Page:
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  • 'Shout loudly and stay focused' for better young dementia services

    'Shout loudly and stay focused' for better young dementia services

    24.09.18 There are only 10 specialist young onset dementia (YOD) teams employed by the NHS across the country, Young Dementia Annual Conference delegates heard, with one speaker blaming the “paucity” of services on the failure of the government and service commissioners to give YOD priority. Simon O’Donovan, from the Younger Onset Dementia Service in Cardiff, said his specialist team was the only one to have a dedicated inpatient unit for YOD. Among the advantages of the service had been reduced time to diagnosis, earlier intervention and avoiding crises in care, which had saved the NHS money. While the service cost £258,000 year to run, savings had been calculated at £590,000 by avoiding care crises, demonstrating the economic case for specialist care. “My advice is shout loudly, stay focused, talk to commissioners and evidence the need,” O’Donovan said. Official figures suggest that there are 42,000 people with YOD.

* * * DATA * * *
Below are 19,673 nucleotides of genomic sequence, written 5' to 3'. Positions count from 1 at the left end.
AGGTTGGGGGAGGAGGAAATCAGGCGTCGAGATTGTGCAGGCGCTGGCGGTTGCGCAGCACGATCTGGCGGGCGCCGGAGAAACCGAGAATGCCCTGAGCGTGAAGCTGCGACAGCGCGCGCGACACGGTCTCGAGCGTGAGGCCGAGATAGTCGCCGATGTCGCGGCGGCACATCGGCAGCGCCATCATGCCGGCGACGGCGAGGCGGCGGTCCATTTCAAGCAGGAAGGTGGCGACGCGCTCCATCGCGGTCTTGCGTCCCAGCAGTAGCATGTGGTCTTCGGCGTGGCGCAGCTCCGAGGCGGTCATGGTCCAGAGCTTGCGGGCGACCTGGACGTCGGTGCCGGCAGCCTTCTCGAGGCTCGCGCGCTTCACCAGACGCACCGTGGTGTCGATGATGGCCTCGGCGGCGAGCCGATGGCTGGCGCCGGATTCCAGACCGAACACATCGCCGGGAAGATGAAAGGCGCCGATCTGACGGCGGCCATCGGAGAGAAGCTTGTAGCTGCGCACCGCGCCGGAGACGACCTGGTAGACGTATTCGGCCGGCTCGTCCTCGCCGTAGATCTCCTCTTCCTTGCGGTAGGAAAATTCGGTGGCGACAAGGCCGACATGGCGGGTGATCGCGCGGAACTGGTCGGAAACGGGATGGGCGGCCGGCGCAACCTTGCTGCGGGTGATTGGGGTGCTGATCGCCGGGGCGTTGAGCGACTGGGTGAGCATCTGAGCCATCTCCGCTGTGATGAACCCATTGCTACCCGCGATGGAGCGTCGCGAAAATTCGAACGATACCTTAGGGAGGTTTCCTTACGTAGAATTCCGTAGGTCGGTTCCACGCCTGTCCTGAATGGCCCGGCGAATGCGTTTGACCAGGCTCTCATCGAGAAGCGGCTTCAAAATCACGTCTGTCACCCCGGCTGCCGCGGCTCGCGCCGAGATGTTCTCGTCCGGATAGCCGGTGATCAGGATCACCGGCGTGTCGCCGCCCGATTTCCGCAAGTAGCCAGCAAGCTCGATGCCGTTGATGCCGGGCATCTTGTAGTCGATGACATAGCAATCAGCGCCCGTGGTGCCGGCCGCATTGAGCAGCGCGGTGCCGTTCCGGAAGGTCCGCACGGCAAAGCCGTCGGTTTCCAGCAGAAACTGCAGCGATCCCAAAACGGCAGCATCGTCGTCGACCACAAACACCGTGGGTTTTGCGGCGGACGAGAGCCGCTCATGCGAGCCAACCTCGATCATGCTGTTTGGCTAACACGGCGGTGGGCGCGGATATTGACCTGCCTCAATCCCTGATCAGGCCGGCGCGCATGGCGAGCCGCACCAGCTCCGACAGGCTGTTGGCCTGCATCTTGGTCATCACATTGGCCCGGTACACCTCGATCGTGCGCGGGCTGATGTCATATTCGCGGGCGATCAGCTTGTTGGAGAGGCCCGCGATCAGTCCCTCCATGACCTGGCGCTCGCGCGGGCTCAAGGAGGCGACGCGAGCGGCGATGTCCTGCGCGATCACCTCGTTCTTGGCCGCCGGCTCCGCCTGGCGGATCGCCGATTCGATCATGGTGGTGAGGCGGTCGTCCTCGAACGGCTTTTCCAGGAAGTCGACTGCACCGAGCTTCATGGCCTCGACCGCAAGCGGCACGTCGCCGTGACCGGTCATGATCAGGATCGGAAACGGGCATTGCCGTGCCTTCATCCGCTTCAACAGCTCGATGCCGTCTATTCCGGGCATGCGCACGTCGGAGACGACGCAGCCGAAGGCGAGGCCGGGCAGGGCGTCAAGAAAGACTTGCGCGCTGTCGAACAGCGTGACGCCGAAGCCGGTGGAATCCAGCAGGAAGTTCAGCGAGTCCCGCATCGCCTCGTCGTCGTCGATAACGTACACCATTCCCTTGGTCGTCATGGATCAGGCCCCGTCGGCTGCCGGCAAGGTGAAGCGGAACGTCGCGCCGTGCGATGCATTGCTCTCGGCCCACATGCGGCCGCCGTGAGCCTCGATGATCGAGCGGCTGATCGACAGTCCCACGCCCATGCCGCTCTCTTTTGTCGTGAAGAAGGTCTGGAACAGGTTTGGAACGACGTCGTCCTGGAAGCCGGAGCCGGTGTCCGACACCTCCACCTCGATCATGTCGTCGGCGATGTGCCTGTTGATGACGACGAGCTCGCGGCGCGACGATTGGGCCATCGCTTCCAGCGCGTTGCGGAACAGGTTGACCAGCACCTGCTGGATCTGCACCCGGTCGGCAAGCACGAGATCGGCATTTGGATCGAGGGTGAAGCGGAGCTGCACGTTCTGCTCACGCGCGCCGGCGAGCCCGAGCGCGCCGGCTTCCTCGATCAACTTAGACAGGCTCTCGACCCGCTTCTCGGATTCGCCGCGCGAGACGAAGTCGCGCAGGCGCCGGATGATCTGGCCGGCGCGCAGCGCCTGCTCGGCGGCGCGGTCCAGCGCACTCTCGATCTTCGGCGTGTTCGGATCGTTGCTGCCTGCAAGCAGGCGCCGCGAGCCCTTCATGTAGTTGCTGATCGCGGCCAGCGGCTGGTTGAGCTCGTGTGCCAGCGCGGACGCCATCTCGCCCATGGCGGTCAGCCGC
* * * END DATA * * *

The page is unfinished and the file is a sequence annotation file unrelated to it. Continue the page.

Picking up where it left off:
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  • YOD diagnosis rates deserve 'public outcry', conference hears

    YOD diagnosis rates deserve 'public outcry', conference hears

    23.09.18 While two-thirds of people with dementia now receive a diagnosis, the figure for young onset dementia (YOD) remains stubbornly low partly because GPs are failing to record new cases correctly. Dr Jacqueline Hussey, speaking at the Young Dementia Annual Conference in Birmingham, said there should be a “public outcry” about the fact that only 39.2% of YOD cases are diagnosed. Hussey, an old age psychiatrist, said GPs still often took the view that there was no point in giving a diagnosis and did not know which of the official QOF codes to use for it. Conference delegates heard how it was essential that cases were correctly recorded as this was the basis on which funding was allocated and services commissioned. Michael Jackson, from Public Health England, told delegates that in March 26% of GP practices had zero returns for YOD. “That seems questionable to me,” he said.